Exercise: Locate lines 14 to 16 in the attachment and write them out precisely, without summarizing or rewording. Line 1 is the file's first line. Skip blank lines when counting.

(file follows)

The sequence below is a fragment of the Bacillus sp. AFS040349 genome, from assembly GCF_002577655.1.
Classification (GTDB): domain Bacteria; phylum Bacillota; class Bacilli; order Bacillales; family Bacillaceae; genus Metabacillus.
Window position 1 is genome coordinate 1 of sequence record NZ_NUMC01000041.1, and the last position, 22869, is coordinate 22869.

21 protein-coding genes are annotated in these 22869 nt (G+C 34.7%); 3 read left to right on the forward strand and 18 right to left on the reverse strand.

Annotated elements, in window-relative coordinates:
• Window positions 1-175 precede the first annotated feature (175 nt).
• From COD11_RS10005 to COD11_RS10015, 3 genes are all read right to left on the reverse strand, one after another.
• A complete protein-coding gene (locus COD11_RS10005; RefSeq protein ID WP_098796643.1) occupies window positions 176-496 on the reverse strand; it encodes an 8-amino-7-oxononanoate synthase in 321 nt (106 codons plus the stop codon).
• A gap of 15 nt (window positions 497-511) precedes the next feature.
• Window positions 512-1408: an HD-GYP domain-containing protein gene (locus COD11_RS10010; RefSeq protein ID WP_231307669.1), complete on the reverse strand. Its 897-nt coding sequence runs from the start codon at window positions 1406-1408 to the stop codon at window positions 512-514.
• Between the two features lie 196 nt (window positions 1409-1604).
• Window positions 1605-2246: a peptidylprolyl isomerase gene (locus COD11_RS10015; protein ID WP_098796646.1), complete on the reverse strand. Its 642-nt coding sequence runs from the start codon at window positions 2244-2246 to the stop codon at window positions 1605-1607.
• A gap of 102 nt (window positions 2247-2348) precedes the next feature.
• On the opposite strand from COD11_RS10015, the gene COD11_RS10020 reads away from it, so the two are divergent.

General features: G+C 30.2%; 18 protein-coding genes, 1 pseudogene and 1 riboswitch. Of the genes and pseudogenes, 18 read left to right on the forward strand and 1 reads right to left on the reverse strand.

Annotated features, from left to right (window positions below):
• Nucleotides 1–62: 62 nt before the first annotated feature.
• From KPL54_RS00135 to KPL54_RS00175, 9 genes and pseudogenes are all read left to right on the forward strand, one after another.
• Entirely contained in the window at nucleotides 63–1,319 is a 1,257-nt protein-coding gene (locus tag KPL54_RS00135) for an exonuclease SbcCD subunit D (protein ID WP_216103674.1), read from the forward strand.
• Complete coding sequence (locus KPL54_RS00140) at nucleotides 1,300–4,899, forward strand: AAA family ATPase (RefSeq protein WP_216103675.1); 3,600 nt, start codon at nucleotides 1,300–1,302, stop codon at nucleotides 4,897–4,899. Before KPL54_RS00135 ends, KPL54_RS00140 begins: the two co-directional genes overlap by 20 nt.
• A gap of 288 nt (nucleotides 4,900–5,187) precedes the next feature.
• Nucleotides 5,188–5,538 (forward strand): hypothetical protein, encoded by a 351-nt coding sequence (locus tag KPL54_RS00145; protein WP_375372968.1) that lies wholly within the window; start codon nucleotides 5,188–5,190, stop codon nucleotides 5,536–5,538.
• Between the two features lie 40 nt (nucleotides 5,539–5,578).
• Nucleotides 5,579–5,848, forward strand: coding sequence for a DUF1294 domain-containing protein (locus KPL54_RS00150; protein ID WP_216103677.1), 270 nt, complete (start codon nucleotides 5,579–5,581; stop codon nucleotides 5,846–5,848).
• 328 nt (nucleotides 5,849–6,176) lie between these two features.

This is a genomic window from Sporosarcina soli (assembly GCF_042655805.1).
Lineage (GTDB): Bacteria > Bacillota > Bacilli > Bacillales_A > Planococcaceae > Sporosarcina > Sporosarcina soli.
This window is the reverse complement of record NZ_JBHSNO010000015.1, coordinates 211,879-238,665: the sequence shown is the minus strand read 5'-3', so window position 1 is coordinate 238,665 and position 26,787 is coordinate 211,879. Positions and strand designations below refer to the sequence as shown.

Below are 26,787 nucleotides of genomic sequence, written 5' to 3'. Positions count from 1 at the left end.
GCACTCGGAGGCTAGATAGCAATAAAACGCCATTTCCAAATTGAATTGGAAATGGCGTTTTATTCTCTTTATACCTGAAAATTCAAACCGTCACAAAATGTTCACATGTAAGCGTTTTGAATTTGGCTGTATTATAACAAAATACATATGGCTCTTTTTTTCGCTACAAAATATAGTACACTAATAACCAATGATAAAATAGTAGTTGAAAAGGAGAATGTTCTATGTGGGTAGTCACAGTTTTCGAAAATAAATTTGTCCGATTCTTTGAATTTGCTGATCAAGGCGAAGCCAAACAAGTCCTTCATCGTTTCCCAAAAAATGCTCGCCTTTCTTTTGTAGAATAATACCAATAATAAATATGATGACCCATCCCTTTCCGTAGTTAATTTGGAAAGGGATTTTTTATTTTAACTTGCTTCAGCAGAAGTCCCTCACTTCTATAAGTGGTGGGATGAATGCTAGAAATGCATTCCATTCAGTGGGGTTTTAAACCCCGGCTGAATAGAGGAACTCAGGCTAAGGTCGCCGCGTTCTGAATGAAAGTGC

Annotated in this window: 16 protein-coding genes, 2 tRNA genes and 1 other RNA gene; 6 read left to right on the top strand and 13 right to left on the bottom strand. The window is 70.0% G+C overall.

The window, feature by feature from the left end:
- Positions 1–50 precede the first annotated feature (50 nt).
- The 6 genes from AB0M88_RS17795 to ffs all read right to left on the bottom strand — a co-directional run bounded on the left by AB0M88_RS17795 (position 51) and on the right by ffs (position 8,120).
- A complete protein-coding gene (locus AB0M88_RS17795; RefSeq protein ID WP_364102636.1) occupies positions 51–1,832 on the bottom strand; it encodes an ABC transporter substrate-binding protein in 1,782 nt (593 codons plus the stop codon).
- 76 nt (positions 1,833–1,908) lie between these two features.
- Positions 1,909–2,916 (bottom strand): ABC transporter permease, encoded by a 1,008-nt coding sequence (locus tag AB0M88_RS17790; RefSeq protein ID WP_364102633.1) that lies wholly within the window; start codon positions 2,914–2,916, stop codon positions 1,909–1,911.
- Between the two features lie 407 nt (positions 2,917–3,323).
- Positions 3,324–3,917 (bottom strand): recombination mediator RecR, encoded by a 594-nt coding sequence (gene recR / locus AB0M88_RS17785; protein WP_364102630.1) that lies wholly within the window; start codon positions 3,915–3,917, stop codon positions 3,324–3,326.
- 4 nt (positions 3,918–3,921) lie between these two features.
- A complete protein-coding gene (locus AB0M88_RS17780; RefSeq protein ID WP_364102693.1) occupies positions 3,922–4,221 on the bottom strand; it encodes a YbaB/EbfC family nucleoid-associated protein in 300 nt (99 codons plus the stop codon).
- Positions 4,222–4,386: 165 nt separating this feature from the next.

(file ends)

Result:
• On the opposite strand from COD11_RS10015, the gene COD11_RS10020 reads away from it, so the two are divergent.

General features: G+C 30.2%; 18 protein-coding genes, 1 pseudogene and 1 riboswitch. Of the genes and pseudogenes, 18 read left to right on the forward strand and 1 reads right to left on the reverse strand.

Annotated features, from left to right (window positions below):